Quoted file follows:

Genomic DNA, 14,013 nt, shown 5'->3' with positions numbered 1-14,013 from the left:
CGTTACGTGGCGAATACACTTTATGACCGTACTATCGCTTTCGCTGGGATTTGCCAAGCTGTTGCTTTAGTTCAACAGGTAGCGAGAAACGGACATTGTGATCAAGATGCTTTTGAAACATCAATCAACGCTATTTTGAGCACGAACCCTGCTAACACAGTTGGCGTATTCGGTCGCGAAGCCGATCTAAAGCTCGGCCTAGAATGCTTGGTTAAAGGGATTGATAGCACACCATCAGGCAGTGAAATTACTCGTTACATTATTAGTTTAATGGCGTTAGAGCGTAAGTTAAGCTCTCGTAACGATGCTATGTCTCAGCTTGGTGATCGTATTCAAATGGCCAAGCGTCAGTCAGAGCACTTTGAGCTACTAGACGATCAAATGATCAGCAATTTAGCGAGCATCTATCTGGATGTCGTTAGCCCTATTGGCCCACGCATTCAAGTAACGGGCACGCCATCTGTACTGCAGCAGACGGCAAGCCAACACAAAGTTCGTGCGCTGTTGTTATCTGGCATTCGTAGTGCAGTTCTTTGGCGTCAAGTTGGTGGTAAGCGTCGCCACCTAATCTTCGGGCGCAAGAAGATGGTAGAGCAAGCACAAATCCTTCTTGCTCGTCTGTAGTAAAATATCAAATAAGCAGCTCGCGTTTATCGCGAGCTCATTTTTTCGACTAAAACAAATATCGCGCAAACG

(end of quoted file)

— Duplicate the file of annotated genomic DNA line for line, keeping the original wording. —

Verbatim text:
Genomic DNA, 14,013 nt, shown 5'->3' with positions numbered 1-14,013 from the left:
CGTTACGTGGCGAATACACTTTATGACCGTACTATCGCTTTCGCTGGGATTTGCCAAGCTGTTGCTTTAGTTCAACAGGTAGCGAGAAACGGACATTGTGATCAAGATGCTTTTGAAACATCAATCAACGCTATTTTGAGCACGAACCCTGCTAACACAGTTGGCGTATTCGGTCGCGAAGCCGATCTAAAGCTCGGCCTAGAATGCTTGGTTAAAGGGATTGATAGCACACCATCAGGCAGTGAAATTACTCGTTACATTATTAGTTTAATGGCGTTAGAGCGTAAGTTAAGCTCTCGTAACGATGCTATGTCTCAGCTTGGTGATCGTATTCAAATGGCCAAGCGTCAGTCAGAGCACTTTGAGCTACTAGACGATCAAATGATCAGCAATTTAGCGAGCATCTATCTGGATGTCGTTAGCCCTATTGGCCCACGCATTCAAGTAACGGGCACGCCATCTGTACTGCAGCAGACGGCAAGCCAACACAAAGTTCGTGCGCTGTTGTTATCTGGCATTCGTAGTGCAGTTCTTTGGCGTCAAGTTGGTGGTAAGCGTCGCCACCTAATCTTCGGGCGCAAGAAGATGGTAGAGCAAGCACAAATCCTTCTTGCTCGTCTGTAGTAAAATATCAAATAAGCAGCTCGCGTTTATCGCGAGCTCATTTTTTCGACTAAAACAAATATCGCGCAAACG